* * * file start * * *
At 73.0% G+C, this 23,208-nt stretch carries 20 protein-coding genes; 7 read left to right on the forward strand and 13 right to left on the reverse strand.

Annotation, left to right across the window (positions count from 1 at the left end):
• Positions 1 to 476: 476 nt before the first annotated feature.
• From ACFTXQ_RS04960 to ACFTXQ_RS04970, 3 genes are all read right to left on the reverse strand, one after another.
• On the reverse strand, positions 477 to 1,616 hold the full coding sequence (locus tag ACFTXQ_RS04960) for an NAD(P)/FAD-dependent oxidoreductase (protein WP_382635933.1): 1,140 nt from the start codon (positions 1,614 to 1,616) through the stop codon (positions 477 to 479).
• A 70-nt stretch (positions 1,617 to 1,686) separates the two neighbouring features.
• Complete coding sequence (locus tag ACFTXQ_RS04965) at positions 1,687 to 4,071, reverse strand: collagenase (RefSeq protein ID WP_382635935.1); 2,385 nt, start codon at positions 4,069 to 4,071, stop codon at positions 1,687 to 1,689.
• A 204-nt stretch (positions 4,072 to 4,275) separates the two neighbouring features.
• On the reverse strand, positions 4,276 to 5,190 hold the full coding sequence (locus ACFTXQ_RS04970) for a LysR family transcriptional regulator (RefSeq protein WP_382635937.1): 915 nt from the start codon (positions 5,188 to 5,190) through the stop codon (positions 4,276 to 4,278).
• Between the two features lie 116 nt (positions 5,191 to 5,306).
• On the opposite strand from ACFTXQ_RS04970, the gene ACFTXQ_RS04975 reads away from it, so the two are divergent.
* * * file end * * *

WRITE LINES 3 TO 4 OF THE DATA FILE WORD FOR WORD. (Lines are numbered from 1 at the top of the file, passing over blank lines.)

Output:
• Positions 1 to 476: 476 nt before the first annotated feature.
• From ACFTXQ_RS04960 to ACFTXQ_RS04970, 3 genes are all read right to left on the reverse strand, one after another.